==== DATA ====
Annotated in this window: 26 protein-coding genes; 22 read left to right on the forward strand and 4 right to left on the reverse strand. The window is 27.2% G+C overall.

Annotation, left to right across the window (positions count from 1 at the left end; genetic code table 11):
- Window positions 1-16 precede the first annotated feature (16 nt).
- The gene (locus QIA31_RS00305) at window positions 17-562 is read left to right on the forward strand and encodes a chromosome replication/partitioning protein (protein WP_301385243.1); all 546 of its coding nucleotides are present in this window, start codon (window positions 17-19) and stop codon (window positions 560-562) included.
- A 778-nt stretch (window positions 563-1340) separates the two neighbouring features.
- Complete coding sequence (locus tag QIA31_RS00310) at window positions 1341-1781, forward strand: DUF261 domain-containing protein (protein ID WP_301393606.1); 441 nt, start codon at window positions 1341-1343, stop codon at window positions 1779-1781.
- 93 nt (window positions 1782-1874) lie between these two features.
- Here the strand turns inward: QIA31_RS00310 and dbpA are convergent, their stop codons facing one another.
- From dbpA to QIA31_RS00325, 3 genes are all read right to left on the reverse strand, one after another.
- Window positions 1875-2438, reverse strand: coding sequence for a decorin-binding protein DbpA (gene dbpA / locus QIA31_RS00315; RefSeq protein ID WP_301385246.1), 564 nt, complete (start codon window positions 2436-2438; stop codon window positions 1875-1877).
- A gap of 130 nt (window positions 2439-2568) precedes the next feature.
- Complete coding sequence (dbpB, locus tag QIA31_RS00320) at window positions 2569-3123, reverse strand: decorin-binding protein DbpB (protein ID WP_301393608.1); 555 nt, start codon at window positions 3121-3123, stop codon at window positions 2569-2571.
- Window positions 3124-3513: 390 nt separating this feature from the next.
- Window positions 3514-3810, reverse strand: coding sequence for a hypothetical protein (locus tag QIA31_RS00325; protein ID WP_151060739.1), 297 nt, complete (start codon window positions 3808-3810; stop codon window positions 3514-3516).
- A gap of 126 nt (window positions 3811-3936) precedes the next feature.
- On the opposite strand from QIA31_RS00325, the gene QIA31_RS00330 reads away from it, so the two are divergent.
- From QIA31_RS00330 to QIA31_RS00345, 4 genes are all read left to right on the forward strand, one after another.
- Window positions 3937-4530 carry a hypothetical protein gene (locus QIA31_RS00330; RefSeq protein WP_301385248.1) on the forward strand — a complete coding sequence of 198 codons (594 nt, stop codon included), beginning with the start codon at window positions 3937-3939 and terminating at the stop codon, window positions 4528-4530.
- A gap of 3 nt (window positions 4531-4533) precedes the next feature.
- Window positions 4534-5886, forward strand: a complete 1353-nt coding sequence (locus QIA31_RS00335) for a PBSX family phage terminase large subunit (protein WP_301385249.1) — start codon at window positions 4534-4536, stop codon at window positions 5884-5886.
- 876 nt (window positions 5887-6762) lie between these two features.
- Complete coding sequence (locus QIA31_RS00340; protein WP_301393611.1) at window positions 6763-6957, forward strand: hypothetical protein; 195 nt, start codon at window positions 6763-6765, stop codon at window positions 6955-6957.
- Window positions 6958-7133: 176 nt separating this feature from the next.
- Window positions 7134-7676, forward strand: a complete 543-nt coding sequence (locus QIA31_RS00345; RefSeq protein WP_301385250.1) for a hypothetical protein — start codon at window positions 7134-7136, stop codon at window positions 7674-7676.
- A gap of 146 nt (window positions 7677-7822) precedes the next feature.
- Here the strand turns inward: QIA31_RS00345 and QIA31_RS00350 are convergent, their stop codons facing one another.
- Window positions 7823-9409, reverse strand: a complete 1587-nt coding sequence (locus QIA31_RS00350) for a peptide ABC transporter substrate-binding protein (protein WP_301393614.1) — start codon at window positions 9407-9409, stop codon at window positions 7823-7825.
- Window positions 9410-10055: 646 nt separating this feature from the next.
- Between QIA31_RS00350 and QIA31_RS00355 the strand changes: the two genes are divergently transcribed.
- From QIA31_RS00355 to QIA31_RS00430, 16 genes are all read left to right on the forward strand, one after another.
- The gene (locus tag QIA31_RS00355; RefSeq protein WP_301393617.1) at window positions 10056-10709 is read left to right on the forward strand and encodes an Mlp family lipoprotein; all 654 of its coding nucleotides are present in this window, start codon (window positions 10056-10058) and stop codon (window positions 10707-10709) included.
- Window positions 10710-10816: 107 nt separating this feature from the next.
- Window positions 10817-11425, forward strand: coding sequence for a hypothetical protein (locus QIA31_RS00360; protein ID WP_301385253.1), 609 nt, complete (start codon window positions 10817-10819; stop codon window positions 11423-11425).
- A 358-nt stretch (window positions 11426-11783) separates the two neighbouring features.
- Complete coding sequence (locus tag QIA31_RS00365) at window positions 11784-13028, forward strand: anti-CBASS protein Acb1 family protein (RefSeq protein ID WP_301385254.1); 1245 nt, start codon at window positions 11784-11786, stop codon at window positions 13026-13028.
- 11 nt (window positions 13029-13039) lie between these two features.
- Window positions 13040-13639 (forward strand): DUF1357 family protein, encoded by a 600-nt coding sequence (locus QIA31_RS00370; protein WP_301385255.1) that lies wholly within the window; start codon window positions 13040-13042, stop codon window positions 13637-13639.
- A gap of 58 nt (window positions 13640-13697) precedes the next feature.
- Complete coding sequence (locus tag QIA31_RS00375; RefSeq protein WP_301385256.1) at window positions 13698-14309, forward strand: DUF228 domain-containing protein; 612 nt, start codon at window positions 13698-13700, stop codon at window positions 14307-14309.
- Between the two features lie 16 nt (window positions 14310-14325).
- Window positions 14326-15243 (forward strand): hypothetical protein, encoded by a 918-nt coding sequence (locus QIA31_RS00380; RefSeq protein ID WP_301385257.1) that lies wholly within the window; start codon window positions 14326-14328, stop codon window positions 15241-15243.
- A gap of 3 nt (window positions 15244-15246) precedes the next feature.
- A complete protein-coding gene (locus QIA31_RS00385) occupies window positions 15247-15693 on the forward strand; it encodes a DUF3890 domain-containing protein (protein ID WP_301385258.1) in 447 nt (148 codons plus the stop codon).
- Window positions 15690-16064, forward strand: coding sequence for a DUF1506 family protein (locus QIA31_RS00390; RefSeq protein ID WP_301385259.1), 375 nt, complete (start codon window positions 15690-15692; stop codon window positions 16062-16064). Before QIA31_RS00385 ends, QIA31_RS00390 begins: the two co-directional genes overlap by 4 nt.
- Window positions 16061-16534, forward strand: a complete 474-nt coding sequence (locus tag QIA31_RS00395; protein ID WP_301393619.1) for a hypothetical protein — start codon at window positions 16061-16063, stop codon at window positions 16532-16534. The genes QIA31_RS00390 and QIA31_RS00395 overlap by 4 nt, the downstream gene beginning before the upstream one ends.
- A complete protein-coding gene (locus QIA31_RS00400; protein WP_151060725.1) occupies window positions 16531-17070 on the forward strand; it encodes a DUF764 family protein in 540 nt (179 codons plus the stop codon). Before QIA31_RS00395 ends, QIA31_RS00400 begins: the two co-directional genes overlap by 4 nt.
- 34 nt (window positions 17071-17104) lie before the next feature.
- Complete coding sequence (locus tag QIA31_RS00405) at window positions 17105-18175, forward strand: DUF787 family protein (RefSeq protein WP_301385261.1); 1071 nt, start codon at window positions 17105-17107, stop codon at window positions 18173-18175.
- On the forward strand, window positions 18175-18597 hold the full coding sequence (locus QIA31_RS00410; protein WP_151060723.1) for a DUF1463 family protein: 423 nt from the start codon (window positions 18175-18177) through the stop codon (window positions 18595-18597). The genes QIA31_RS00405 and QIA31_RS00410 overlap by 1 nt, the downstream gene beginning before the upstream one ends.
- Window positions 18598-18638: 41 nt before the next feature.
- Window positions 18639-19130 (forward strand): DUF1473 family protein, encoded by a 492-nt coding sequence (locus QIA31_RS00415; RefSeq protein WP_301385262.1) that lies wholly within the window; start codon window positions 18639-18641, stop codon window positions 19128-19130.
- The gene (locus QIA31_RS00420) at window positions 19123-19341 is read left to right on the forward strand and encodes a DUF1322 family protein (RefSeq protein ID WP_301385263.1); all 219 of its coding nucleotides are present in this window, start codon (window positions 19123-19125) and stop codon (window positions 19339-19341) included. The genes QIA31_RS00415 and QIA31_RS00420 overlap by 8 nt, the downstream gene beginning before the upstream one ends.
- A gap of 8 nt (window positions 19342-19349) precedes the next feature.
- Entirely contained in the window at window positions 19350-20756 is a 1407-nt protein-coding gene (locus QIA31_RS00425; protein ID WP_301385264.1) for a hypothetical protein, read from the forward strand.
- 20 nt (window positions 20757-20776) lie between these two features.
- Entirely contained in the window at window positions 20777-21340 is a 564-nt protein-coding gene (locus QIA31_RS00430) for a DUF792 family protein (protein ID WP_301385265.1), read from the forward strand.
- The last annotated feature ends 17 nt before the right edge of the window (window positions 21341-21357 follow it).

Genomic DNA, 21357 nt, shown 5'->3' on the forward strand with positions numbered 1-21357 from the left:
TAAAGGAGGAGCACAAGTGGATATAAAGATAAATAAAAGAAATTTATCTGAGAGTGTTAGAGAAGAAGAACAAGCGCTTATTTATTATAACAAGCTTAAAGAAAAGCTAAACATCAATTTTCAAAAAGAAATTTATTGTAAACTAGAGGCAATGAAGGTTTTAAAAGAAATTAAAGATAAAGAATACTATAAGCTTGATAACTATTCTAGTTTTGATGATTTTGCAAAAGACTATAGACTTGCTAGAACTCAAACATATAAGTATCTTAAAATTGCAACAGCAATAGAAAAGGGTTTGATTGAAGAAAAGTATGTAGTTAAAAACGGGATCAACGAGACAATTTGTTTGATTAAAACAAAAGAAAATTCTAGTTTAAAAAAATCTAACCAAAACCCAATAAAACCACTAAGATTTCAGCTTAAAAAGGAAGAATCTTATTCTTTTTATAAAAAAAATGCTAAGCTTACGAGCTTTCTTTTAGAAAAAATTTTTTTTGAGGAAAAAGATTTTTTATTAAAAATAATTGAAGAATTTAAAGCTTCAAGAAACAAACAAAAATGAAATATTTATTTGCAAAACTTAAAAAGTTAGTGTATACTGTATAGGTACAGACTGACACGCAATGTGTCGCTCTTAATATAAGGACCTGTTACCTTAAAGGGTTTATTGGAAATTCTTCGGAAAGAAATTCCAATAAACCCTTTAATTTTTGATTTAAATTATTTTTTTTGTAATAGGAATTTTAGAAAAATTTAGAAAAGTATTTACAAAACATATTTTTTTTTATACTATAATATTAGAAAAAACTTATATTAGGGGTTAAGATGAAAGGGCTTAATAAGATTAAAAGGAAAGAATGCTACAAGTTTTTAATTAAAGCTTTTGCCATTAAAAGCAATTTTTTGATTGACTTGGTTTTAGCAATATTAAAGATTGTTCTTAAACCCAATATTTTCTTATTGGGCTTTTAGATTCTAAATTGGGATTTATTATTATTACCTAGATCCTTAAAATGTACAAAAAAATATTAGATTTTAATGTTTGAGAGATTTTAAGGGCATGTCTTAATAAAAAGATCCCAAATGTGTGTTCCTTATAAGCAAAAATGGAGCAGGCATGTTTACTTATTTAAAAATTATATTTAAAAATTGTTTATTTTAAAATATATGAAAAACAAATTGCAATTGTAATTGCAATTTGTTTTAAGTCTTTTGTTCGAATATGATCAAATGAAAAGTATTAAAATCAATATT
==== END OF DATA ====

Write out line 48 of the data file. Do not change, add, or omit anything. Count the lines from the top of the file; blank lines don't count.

- Complete coding sequence (locus tag QIA31_RS00405) at window positions 17105-18175, forward strand: DUF787 family protein (RefSeq protein WP_301385261.1); 1071 nt, start codon at window positions 17105-17107, stop codon at window positions 18173-18175.